Go in and Sink

Go in and Sink February As the balance of the war slowly shifts in Britain s favour Lieutenant Commander Steven Marshall brings his battle scarred submarine into home port Captain and crew are exhausted after

  • Title: Go in and Sink
  • Author: Douglas Reeman
  • ISBN: 9780091794965
  • Page: 345
  • Format: Hardcover
  • February 1943 As the balance of the war slowly shifts in Britain s favour, Lieutenant Commander Steven Marshall brings his battle scarred submarine into home port Captain and crew are exhausted after fourteen months continuous service, but for most there can be no thought of leave If the enemy collapse in North Africa is to be exploited, every experienced man will be nFebruary 1943 As the balance of the war slowly shifts in Britain s favour, Lieutenant Commander Steven Marshall brings his battle scarred submarine into home port Captain and crew are exhausted after fourteen months continuous service, but for most there can be no thought of leave If the enemy collapse in North Africa is to be exploited, every experienced man will be needed Marshall must return to the Mediterranean, but this time to a very different kind of war For his new command is secret and extremely hazardous a captured German U boat .

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      Published :2019-06-19T11:42:11+00:00

    About "Douglas Reeman"

    1. Douglas Reeman

      AKA Alexander Kent.Douglas Edward Reeman was a British author who has written many historical fiction books on the Royal Navy, mainly set during either World War II or the Napoleonic Wars.Reeman joined the Royal Navy in 1940, at the age of 16, and served during World War II and the Korean War He eventually rose to the rank of lieutenant In addition to being an author, Reeman has also taught the art of navigation for yachting and served as a technical advisor for films Douglas married author Kimberley Jordan Reeman in 1985.Reeman s debut novel, A Prayer for the Ship was published in 1958 His pseudonym Alexander Kent was the name of a friend and naval officer who died during the Second World War Reeman is most famous for his series of Napoleonic naval stories, whose central character is Richard Bolitho, and, later, his nephew, Adam He also wrote a series of novels about several generations of the Blackwood family who served in the Royal Marines from the 1850s to the 1970s, and a non fiction account of his World War II experiences, D Day A Personal Reminiscence 1984.Series Blackwood Family

    291 thoughts on “Go in and Sink”

    1. Marshall returns from patrol exhausted and ready for some well-earned leave, along with the rest of the crew of their battle-scarred submarine.But there’s a special job to be done, and he’s the best man for it. This time, though, he will be commanding a captured U-boat, and at the mercy of the allies as well as the enemy.Douglas Reeman’s World War II novels are like the best black and white war movies of yesteryear – Boy’s Own adventures, but with adult emotions and multi-dimensional c [...]


    2. US edition called "Go In and Sink", presumably colonials being too stupid to get the joke about a captured U-boat being used against its former owners.Douglas Reeman drinking game: where does the English twit villain first end a sentence with an unnecessary "comma what?" As in "Bit bare, old girl, what?" Answer, here, is page 140. Reeman usually kills off the "comma what" character, or makes sure they're not the sort to get the girl.Lots of plot, and loosely based on U-570. As usual, the love st [...]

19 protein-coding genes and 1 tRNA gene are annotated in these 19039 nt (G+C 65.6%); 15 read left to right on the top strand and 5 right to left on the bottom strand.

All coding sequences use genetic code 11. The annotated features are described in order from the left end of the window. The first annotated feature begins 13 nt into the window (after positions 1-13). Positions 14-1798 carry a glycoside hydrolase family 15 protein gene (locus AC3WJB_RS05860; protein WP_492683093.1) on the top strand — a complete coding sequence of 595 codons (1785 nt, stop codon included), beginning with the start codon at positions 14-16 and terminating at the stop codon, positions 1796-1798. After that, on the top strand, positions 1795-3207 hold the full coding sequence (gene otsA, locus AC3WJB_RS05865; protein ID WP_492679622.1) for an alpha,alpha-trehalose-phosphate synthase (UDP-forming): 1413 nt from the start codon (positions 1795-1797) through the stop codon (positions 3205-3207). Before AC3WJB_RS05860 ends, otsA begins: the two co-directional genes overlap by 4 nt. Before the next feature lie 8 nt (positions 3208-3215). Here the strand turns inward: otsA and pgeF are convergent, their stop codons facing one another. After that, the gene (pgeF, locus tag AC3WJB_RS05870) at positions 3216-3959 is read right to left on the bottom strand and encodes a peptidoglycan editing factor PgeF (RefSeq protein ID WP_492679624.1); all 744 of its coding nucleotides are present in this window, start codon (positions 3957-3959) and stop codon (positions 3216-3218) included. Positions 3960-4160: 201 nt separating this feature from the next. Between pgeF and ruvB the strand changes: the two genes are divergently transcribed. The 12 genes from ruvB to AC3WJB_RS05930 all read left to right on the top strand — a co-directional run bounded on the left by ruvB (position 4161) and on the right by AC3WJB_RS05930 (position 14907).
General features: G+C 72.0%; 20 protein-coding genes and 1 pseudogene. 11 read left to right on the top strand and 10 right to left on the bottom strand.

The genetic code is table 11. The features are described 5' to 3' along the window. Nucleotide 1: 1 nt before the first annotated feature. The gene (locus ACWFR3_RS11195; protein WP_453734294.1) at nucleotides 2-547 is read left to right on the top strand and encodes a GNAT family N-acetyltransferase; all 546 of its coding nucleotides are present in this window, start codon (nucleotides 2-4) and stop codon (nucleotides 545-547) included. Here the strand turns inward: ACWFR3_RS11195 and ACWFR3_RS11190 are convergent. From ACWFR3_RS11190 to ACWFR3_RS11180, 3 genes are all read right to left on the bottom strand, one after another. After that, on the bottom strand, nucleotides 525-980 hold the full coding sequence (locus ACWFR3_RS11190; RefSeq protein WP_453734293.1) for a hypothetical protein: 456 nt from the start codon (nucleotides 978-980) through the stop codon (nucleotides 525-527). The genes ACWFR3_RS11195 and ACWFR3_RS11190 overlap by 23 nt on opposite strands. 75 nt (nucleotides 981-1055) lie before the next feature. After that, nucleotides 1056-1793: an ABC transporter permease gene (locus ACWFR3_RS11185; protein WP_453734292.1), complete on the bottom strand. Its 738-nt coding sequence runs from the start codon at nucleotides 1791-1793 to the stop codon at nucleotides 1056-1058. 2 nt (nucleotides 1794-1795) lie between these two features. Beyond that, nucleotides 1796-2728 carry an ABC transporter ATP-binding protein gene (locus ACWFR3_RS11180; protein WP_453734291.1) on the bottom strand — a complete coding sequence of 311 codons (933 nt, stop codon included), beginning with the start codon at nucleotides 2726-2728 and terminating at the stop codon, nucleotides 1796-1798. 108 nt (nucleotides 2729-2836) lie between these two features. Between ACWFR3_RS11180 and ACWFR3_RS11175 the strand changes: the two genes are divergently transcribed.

3. February 1943.As the balance of the war slowly shifts in Britain’s favour, Lieutenant Commander Steven Marshall brings his battle-scarred submarine into home port. Captain and crew are exhausted after fourteen months’ continuous active service, but for most there can be no thought of leave.Marshall must return to the Mediterranean, but this time to a very different kind of war. For his new command is secret and extremely hazardous – a captured German U-boat.


    4. Great adventure yarn, like so many of Mr Reeman's books. He was in the British merchant navy during WW2, and puts that detailed knowledge to good use. As usual there is the hero, a girl, a worthy enemy, animosity from his superiors and much carnage as the story plays out.This particular story involves submarines and much subterfuge.



    5. Douglas Reeman definitely has a formula for his storytelling, but its so effortlessly readable and he knows his subject so well that it hardly matters and he never fails to delver his naval action with a sure touch. Indeed, in a funny sort of way, knowing there will always be a cad, a woman in danger, a crew of reasonably sketched minor crewmates and, of course, the flawed, conflicted but fundamentally sound leading man whose selfless heroism wins through. No plot spoilers- the RN using a captur [...]


    6. I first read this as a Readers Digest condensed edition and many years later got my hands on the full book. In spite of being a small boat man, Reeman writes a submarine story quite well. This one has some ties to historical events and they are woven in quite nicely.I struggled with some of the character interactions, but the overall tale of being disposable by both sides of the conflict is a compelling one.



    7. A Real Thriller!This book was so good that I had a hard time putting it down to go to bed! Absolutely one of the better fictional war stories I've read.



    8. a book on war and espionage including the day to day realities of a sailor's life. a nice read though i find it too technical at times. took a while for the author to build up the excitement.


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